So yesterday the hoonds and I decided it was time for a blast of free exercise, so we went a scamping in the local woods. Woods I hear you say. Woods I say - there is one. It's called Binscarth and is a peedie patch of lovely crunchy leaves. Not currently bright and autumny but its a woodland never the less. (Excuse the blotch in the bottom right hand side, I have compost fleck in my lens.) So its accessed through a field often filled with cows. The hounds looked curious, I just looked dubious. Cows with calves are not to be messed with. So we skirted the edges. Thankfully the coo's were more interested in eating the ever growing Orkney grass. Clever coo's.
And so, we got safely to the gate and into the alien lands of a woodland. Being under canopy in Orkney is a bit strange. Its sort of like having a time machine or a worm hole of your own into a different land. Away from the big skies, very odd. Almost a bit claustrophobic, a sure sign you've been on Orkney a long time when you get a closed in feeling from trees and find them a nuisance when you can't see by them.......although I do love them!
Haggis hasn't been here much - he's just not sure exactly what's happening. His forest experience is minimal. Forests to him are also very curious.
Peedie (the older hound) is sulking, happy until we got through the gate and he spied the trees. He does not agree with forests of any description - they always get caught up in his undercarriage. He was relieved to see the woodland stop and open up into more open countryside. Muddy paths are much more this thing.
So off they scamped foraging ahead in search of 'stuff'. I waddled on grumping at myself and my choice of 'walking trainers' rather than wellyboots. You see its a hard call. My old faithfuls leak so whilst they're well worn in, the water pours in. My new (wedding) wellyboots are still in the box and the other pairs are either too heavy (steeltoecaps), too large (what was I thinking) or missing (hiding). So given it was a long long walk we wanted (this jaunt was 5 miles) so I picked trainers. Silly silly wet footed soggy girl.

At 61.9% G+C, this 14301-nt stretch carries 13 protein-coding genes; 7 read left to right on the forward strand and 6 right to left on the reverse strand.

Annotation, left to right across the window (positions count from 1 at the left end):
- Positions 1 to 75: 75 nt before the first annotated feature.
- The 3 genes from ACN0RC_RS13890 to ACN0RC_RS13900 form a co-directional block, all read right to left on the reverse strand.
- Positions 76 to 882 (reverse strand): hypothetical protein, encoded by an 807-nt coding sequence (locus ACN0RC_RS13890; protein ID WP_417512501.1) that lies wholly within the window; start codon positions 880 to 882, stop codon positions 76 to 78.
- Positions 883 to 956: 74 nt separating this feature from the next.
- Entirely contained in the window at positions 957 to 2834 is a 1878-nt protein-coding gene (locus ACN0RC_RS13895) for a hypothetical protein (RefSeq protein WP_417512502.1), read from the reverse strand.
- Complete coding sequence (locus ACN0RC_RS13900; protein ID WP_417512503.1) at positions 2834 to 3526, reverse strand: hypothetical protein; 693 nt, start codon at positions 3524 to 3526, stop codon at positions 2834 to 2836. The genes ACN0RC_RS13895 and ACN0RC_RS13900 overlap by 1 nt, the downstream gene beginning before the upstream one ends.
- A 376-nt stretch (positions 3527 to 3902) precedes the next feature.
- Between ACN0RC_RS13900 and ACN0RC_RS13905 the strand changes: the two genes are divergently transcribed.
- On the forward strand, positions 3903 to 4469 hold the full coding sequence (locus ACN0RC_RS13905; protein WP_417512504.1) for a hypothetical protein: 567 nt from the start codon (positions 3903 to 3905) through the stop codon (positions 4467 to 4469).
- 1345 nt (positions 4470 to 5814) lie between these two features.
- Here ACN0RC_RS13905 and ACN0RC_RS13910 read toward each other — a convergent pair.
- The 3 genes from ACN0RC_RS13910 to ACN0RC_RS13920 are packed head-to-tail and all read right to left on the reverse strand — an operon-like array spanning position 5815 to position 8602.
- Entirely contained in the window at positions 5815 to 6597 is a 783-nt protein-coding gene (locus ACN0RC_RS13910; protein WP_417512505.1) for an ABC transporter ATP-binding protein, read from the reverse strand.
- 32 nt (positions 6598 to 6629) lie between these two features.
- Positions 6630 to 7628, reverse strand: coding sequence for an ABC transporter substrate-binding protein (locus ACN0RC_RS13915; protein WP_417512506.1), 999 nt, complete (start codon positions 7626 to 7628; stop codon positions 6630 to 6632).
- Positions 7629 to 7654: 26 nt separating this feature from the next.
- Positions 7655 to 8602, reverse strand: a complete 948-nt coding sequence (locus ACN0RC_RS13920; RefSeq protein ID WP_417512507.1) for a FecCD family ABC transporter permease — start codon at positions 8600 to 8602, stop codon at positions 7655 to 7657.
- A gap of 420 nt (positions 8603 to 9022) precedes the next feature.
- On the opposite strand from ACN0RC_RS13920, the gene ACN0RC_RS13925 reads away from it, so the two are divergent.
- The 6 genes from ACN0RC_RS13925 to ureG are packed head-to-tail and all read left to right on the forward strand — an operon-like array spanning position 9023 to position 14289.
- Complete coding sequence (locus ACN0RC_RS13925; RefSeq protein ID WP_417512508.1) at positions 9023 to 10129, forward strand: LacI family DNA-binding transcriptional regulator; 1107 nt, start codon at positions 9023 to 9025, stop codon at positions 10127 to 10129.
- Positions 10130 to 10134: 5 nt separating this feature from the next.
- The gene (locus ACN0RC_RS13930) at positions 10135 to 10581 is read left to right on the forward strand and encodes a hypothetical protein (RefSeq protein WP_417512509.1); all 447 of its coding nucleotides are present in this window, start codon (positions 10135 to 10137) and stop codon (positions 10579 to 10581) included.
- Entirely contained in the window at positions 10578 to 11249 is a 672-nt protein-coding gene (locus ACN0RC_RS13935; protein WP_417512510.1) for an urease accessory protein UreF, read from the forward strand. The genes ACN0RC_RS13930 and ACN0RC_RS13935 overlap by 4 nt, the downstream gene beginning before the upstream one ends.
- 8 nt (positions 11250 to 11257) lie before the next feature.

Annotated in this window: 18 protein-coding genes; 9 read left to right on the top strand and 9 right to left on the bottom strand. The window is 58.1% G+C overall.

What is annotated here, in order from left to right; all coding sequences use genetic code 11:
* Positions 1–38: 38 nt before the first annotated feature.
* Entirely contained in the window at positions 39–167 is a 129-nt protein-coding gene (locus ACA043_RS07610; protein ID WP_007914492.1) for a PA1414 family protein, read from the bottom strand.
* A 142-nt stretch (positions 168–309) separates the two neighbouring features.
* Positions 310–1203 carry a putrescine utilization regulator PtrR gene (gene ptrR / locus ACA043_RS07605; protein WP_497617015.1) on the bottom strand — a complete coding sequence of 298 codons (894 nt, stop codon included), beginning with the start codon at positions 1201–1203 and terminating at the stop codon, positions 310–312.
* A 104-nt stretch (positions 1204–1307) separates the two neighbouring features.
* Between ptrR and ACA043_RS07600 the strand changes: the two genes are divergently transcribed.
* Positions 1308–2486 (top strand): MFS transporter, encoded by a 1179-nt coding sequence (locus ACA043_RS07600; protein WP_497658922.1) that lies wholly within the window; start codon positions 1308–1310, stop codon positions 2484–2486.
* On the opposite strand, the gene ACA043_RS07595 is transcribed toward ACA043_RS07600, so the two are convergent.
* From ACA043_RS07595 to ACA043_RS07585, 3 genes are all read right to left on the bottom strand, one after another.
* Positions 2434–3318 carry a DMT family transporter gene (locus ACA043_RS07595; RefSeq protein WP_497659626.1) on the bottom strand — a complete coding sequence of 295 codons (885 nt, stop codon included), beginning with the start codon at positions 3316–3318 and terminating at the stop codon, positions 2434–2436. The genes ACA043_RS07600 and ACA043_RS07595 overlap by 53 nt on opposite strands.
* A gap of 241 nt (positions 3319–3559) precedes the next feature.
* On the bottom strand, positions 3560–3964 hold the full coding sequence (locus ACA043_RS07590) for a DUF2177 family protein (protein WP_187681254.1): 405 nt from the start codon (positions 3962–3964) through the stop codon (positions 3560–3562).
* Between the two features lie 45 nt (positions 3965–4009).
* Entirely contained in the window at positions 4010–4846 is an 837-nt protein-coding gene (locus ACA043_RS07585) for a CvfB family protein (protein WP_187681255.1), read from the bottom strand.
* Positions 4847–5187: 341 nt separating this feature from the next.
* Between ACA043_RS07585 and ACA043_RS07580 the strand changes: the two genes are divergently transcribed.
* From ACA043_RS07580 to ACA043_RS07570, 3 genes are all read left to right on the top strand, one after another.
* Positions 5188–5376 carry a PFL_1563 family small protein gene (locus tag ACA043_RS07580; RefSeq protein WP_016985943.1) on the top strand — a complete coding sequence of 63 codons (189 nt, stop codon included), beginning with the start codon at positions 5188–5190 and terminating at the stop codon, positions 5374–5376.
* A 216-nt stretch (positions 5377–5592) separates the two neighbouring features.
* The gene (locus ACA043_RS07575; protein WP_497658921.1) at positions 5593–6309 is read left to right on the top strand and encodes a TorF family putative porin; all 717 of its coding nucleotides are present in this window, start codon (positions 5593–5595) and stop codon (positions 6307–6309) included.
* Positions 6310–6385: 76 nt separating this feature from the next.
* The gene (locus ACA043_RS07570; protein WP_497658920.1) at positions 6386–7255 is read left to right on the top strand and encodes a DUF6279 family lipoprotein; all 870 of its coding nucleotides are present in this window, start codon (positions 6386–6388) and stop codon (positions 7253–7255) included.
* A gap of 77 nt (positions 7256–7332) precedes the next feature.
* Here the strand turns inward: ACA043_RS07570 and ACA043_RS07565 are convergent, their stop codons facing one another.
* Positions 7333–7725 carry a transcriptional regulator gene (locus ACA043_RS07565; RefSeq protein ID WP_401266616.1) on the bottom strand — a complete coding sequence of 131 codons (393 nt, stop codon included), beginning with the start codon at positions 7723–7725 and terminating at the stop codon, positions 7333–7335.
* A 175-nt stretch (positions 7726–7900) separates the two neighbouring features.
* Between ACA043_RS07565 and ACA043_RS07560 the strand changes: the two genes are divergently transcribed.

Once out of the woodland (in less than 10 minutes end to end), the dykes fields and landscape opens up nicely. Hoy in the distance.
We walked on doon the track further and further and happened across the funniest of sights. A whole herd of coo's, 15 or more, standing on a wee islet hummock in the middle of a loch. What on earth were they thinking?
Perplexed by this curious sight we wandered further around the track, doon to the welcome unmuddy road and walked the rest of the way home on the main road until we got, very muddy, to the local shop.
Given the boys were SO muddy - and a bath was eschewing, Bonio's were called for as a treat. Nothing like a bit of bribery to help bath time go a bit smoother. Peedie had no objection - his undercarriage resembled a compost bin fully stocked for the winter with leaves, cones and a good helping of mud.